Figure 4-21. - Progress of a cut in thick steel. A. Preheat flames are 1/16 to 1/8 inch from the metal surface. Hold the torch in this spot until the metal becomes cherry red. B. Move the torch slowly to maintain the rapid oxidation, even though the cut is only partially through the metal. C. The cut is made through the entire thickness; the bottom of the kerf lags behind the top edge slightly.
Steel, that is greater than 1/8 inch thick, can be cut by holding the torch so the tip is almost vertical to the surface of the metal. If you are right-handed, one method to cut steel is to start at the edge of the plate and move from right to left. Left-handed people tend to cut left to right. Either direction is correct and you may cut in the direction that is most comfortable for you. Figure 4-21 shows the progress of a cut in thick steel.
After heating the edge of the steel to a dull cherry red, open the oxygen jet all the way by pressing on the cutting lever. As soon as the cutting action starts, move the torch tip at a even rate. Avoid unsteady movement of the torch to prevent irregular cuts and premature stopping of the cutting action.
To start a cut quicker in thick plate, you should start at the edge of the metal with the torch angled in the opposite direction of travel. When the edge starts to cut, bring the torch to a vertical position to complete the cut through the total thickness of the metal. As soon as the cut is through the metal, start moving the torch in the direction of travel.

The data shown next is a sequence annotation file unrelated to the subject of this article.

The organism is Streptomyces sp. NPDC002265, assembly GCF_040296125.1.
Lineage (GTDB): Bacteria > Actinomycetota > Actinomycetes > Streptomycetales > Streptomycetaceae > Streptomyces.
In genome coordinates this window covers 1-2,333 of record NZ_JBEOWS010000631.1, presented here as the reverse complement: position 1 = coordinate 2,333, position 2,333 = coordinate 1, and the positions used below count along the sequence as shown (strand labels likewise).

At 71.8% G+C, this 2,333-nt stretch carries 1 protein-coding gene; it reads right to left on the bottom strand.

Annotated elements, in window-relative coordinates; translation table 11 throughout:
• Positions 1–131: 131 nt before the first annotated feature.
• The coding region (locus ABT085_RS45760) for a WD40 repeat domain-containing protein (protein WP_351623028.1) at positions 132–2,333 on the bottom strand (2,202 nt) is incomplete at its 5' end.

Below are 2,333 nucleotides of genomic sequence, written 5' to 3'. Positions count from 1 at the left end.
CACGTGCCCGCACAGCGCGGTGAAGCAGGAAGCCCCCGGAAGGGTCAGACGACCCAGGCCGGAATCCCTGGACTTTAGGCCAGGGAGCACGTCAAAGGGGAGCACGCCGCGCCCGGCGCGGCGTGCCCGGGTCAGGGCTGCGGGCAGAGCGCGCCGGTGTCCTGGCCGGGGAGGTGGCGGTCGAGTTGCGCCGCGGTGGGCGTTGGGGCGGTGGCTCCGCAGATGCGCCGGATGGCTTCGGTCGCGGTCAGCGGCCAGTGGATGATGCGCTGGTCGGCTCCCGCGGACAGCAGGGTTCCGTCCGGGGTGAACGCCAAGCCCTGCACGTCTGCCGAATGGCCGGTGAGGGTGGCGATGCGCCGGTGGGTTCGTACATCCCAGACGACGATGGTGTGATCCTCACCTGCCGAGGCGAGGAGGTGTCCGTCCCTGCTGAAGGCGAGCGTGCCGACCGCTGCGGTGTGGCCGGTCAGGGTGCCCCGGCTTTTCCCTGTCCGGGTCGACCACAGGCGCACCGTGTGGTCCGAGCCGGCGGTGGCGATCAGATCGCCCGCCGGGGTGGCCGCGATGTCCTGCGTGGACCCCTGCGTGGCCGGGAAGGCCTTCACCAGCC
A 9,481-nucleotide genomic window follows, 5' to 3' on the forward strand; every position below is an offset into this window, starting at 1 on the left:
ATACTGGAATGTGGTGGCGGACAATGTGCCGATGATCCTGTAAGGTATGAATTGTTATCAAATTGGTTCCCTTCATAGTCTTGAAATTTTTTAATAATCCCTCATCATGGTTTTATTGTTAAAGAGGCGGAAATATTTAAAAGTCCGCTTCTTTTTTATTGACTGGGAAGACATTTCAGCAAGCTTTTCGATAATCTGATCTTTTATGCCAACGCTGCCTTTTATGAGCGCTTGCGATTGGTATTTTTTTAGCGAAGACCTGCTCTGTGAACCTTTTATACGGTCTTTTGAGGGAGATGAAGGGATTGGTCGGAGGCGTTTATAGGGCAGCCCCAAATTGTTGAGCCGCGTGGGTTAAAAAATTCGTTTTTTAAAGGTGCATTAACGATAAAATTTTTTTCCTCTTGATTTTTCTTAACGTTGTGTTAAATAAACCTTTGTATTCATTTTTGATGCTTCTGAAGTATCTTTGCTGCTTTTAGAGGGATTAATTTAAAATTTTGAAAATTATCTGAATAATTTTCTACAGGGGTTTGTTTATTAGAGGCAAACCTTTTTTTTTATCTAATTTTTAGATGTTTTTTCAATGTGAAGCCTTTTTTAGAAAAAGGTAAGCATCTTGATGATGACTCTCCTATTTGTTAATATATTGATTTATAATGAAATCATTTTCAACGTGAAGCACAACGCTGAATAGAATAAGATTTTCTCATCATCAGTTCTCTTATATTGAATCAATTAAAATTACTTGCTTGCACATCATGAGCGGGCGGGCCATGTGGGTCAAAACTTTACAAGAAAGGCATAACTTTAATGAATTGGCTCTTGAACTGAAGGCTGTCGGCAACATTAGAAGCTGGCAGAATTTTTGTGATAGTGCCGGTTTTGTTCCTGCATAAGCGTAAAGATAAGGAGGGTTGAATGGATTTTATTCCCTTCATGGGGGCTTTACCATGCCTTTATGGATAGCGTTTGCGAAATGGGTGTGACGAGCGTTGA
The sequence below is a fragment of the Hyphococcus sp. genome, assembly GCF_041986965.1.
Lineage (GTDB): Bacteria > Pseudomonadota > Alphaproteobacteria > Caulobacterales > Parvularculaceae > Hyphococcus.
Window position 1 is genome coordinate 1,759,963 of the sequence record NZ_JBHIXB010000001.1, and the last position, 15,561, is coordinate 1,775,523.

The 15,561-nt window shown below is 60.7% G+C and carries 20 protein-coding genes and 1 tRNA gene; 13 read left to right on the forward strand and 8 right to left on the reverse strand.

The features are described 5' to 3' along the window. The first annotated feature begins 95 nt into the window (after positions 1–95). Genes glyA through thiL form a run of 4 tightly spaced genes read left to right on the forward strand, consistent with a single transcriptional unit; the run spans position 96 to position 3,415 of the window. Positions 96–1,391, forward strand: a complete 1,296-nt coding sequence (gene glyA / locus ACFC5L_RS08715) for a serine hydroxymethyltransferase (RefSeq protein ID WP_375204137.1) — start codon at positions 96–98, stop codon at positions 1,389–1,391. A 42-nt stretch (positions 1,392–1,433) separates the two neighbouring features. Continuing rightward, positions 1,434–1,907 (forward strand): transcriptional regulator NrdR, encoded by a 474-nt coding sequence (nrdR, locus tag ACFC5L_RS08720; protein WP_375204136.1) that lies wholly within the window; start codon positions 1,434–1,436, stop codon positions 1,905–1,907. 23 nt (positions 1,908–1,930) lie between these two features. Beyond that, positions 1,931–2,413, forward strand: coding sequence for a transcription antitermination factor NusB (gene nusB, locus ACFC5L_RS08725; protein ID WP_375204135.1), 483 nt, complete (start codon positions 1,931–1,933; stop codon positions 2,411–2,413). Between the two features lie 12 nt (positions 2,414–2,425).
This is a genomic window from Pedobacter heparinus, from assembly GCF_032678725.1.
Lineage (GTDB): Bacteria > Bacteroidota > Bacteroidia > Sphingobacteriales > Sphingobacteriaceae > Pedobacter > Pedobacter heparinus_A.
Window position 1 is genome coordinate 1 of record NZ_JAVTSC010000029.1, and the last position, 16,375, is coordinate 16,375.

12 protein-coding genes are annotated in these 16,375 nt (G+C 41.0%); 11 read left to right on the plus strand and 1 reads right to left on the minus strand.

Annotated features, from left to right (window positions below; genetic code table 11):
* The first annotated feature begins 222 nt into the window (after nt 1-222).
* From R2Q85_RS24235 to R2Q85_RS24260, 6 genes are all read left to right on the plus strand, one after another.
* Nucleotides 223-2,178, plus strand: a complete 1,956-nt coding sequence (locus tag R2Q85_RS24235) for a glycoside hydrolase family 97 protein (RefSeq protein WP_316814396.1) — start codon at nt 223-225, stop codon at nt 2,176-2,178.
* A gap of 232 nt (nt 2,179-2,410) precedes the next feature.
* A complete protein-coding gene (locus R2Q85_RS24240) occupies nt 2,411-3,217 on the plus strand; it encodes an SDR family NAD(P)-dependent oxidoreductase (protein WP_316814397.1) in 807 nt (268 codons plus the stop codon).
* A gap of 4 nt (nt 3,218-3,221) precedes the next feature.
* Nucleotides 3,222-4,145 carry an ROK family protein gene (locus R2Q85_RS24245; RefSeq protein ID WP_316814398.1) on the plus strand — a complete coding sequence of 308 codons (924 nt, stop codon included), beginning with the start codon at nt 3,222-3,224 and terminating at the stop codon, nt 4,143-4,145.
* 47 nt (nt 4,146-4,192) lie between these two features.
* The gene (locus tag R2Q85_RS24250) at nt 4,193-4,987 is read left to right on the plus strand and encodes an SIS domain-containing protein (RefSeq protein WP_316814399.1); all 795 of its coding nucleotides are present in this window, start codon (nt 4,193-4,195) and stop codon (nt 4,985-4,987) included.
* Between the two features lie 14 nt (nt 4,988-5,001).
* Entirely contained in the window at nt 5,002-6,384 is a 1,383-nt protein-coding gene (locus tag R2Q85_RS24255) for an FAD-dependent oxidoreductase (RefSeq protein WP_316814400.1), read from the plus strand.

Two other methods for starting cuts are used. In the first method, you nick the edge of the metal with a cold chisel at the point where the cut is to start. The sharp edges of the metal upset by the chisel will preheat and oxidize rapidly under the cutting torch, allowing you to start the cut without preheating the entire edge of the plate. In the second method, you place an iron filler rod at the edge of a thick plate. As you apply the preheat flames to the edge of the plate, the filler rod rapidly reaches the cherry red temperature. At this point, turn the cutting oxygen on and the rod will oxidize and cause the thicker plate to start oxidizing.
It is more difficult to cut cast iron than steel because the iron oxides in cast iron melt at a higher temperature than the cast iron itself. Before you cut cast iron, it is best to preheat the whole casting to prevent stress fractures. Do not heat the casting to a temperature that is too high, as this will oxidize the surface and make cutting
Figure 4-22. - Torch movements for cutting cast iron.Continue Reading